Inquiry: An Interdisciplinary Journal of Philosophy 65 (3):352-380 (2022)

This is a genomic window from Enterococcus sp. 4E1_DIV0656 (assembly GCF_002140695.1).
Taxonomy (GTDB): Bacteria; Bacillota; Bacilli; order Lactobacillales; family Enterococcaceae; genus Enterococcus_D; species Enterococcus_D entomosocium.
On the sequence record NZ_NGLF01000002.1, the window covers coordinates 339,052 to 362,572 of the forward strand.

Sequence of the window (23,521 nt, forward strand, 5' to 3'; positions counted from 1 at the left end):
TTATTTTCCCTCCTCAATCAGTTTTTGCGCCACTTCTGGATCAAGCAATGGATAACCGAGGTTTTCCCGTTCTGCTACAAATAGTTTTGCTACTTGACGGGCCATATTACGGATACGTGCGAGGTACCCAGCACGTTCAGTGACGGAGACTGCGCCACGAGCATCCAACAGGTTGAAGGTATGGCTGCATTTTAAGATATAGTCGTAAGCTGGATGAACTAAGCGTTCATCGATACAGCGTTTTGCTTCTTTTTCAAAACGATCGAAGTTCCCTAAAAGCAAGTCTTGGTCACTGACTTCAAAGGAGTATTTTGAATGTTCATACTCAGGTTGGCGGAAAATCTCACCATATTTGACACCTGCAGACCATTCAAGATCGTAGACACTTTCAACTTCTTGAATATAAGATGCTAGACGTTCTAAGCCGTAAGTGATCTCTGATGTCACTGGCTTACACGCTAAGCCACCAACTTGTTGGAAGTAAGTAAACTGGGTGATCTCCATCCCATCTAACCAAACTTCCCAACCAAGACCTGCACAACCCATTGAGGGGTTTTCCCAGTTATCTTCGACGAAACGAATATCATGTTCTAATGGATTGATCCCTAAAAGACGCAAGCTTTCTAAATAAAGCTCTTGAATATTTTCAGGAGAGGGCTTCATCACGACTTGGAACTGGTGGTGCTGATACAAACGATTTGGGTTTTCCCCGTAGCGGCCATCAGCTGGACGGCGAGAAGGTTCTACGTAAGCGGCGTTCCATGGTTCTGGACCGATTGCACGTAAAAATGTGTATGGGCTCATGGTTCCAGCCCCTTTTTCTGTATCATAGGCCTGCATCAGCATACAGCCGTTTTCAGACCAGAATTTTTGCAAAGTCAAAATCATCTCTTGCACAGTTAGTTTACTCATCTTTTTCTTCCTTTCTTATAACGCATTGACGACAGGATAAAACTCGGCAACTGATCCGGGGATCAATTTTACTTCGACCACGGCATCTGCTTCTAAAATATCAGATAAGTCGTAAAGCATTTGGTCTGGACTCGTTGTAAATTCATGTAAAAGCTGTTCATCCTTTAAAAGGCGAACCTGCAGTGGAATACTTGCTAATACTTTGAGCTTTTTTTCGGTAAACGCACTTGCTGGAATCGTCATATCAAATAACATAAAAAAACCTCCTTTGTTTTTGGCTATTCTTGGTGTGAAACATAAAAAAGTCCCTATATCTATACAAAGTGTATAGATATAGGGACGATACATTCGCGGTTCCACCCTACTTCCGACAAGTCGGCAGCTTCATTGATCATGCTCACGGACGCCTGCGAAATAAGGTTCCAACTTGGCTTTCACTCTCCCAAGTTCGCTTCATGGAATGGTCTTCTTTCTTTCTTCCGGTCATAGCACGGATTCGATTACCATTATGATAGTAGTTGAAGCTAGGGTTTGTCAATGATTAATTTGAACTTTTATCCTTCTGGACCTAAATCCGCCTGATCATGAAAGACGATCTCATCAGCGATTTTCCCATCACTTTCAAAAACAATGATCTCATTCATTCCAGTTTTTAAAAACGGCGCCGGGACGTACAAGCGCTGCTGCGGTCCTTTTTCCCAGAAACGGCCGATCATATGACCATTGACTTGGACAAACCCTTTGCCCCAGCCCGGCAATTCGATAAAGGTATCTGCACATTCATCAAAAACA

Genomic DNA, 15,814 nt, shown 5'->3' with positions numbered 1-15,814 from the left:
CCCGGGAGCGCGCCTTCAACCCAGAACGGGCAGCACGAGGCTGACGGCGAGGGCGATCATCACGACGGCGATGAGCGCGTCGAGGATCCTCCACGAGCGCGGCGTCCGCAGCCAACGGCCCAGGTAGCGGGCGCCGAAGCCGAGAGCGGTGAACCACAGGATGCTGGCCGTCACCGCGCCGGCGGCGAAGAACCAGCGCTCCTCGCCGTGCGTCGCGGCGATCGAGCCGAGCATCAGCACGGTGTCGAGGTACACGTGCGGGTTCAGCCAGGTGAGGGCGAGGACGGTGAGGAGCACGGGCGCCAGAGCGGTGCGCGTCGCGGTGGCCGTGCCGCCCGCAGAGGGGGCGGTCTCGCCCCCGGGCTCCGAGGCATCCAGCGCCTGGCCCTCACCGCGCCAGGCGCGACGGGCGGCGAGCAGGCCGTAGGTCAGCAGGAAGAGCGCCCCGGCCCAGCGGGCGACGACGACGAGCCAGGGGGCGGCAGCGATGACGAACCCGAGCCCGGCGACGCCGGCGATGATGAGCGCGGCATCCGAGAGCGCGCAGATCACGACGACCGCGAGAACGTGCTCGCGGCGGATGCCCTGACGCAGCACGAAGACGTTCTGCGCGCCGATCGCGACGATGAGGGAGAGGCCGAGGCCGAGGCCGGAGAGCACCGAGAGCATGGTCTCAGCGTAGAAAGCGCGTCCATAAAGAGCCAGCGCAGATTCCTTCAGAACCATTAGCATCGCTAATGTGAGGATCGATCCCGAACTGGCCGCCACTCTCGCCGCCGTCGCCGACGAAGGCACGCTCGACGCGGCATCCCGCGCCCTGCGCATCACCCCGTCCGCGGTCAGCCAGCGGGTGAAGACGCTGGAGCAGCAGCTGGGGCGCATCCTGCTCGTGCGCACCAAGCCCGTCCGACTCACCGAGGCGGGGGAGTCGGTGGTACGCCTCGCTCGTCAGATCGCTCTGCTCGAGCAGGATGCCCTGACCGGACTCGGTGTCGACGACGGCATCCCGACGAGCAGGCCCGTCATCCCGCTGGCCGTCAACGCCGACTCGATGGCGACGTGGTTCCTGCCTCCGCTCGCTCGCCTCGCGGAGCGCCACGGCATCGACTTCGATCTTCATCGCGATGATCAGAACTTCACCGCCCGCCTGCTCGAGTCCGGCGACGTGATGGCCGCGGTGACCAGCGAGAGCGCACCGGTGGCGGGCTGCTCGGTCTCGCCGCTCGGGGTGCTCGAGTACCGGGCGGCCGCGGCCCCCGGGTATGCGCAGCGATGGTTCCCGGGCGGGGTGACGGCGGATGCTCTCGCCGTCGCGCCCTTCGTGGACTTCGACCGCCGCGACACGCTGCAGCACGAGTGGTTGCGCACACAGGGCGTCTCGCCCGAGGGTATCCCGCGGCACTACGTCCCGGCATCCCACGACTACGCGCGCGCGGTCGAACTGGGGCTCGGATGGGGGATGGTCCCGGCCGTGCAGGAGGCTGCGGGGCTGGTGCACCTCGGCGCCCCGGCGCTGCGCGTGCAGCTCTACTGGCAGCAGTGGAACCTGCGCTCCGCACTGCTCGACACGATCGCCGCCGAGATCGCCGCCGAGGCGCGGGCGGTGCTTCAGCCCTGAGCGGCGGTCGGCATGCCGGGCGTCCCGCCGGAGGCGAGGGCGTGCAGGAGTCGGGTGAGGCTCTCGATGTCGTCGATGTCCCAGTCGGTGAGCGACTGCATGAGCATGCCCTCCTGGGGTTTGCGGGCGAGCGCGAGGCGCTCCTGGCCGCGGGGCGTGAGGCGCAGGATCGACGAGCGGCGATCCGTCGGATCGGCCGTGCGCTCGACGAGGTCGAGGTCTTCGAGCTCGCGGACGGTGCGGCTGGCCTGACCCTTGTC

AbstractThe problem of moral disagreement has been presented as an objection to contextualist semantics for ‘ought’, since it is not clear that contextualism can accommodate or give a convincing gloss of such disagreement. I argue that independently of our semantics, disagreements over ‘ought’ in non-cooperative contexts are best understood as indirect metalinguistic disputes, which is easily accommodated by contextualism. If this is correct, then rather than posing a problem for contextualism, the data from moral disagreements provides some reason to adopt a semantics that allows contextual variance in the meanings of ‘ought’.
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